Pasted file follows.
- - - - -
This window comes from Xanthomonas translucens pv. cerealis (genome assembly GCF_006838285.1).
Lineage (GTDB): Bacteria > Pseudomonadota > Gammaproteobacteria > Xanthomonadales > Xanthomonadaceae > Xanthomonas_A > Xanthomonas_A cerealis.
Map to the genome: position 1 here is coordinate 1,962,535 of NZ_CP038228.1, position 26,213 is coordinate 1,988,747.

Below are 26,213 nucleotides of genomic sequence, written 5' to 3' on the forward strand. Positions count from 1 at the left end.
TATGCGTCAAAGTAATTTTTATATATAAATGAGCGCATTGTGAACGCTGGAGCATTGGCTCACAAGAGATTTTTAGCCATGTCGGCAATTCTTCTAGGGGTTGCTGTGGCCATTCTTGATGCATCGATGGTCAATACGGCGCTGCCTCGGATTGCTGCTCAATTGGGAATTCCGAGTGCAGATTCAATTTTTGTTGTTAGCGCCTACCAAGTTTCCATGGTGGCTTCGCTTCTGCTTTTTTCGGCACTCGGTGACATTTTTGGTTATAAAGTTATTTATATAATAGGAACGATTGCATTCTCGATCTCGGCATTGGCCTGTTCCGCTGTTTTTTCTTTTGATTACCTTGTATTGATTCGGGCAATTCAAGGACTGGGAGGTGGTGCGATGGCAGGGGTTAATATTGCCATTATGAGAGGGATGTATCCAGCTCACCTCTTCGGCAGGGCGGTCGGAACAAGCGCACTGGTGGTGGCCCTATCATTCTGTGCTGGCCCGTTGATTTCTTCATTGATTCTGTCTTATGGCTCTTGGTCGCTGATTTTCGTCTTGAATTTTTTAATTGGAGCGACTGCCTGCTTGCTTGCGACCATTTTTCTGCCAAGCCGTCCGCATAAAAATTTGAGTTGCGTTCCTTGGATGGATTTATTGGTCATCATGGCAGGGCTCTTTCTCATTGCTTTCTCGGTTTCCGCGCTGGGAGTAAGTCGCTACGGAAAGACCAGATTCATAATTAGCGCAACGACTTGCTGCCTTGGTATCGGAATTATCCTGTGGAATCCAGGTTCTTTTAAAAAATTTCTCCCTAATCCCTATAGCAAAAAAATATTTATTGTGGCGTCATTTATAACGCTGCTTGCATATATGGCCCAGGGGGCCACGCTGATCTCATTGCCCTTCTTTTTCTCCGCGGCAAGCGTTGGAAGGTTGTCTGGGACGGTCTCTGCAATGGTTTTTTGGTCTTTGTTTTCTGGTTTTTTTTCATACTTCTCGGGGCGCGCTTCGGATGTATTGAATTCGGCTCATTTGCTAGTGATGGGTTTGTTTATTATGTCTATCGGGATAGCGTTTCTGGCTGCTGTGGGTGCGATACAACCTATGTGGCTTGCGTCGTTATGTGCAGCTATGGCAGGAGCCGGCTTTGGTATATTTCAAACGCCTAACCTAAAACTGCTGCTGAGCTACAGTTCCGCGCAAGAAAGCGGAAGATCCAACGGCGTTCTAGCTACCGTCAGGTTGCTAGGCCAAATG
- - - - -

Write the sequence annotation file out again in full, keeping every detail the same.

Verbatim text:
This window comes from Xanthomonas translucens pv. cerealis (genome assembly GCF_006838285.1).
Lineage (GTDB): Bacteria > Pseudomonadota > Gammaproteobacteria > Xanthomonadales > Xanthomonadaceae > Xanthomonas_A > Xanthomonas_A cerealis.
Map to the genome: position 1 here is coordinate 1,962,535 of NZ_CP038228.1, position 26,213 is coordinate 1,988,747.

Below are 26,213 nucleotides of genomic sequence, written 5' to 3' on the forward strand. Positions count from 1 at the left end.
TATGCGTCAAAGTAATTTTTATATATAAATGAGCGCATTGTGAACGCTGGAGCATTGGCTCACAAGAGATTTTTAGCCATGTCGGCAATTCTTCTAGGGGTTGCTGTGGCCATTCTTGATGCATCGATGGTCAATACGGCGCTGCCTCGGATTGCTGCTCAATTGGGAATTCCGAGTGCAGATTCAATTTTTGTTGTTAGCGCCTACCAAGTTTCCATGGTGGCTTCGCTTCTGCTTTTTTCGGCACTCGGTGACATTTTTGGTTATAAAGTTATTTATATAATAGGAACGATTGCATTCTCGATCTCGGCATTGGCCTGTTCCGCTGTTTTTTCTTTTGATTACCTTGTATTGATTCGGGCAATTCAAGGACTGGGAGGTGGTGCGATGGCAGGGGTTAATATTGCCATTATGAGAGGGATGTATCCAGCTCACCTCTTCGGCAGGGCGGTCGGAACAAGCGCACTGGTGGTGGCCCTATCATTCTGTGCTGGCCCGTTGATTTCTTCATTGATTCTGTCTTATGGCTCTTGGTCGCTGATTTTCGTCTTGAATTTTTTAATTGGAGCGACTGCCTGCTTGCTTGCGACCATTTTTCTGCCAAGCCGTCCGCATAAAAATTTGAGTTGCGTTCCTTGGATGGATTTATTGGTCATCATGGCAGGGCTCTTTCTCATTGCTTTCTCGGTTTCCGCGCTGGGAGTAAGTCGCTACGGAAAGACCAGATTCATAATTAGCGCAACGACTTGCTGCCTTGGTATCGGAATTATCCTGTGGAATCCAGGTTCTTTTAAAAAATTTCTCCCTAATCCCTATAGCAAAAAAATATTTATTGTGGCGTCATTTATAACGCTGCTTGCATATATGGCCCAGGGGGCCACGCTGATCTCATTGCCCTTCTTTTTCTCCGCGGCAAGCGTTGGAAGGTTGTCTGGGACGGTCTCTGCAATGGTTTTTTGGTCTTTGTTTTCTGGTTTTTTTTCATACTTCTCGGGGCGCGCTTCGGATGTATTGAATTCGGCTCATTTGCTAGTGATGGGTTTGTTTATTATGTCTATCGGGATAGCGTTTCTGGCTGCTGTGGGTGCGATACAACCTATGTGGCTTGCGTCGTTATGTGCAGCTATGGCAGGAGCCGGCTTTGGTATATTTCAAACGCCTAACCTAAAACTGCTGCTGAGCTACAGTTCCGCGCAAGAAAGCGGAAGATCCAACGGCGTTCTAGCTACCGTCAGGTTGCTAGGCCAAATG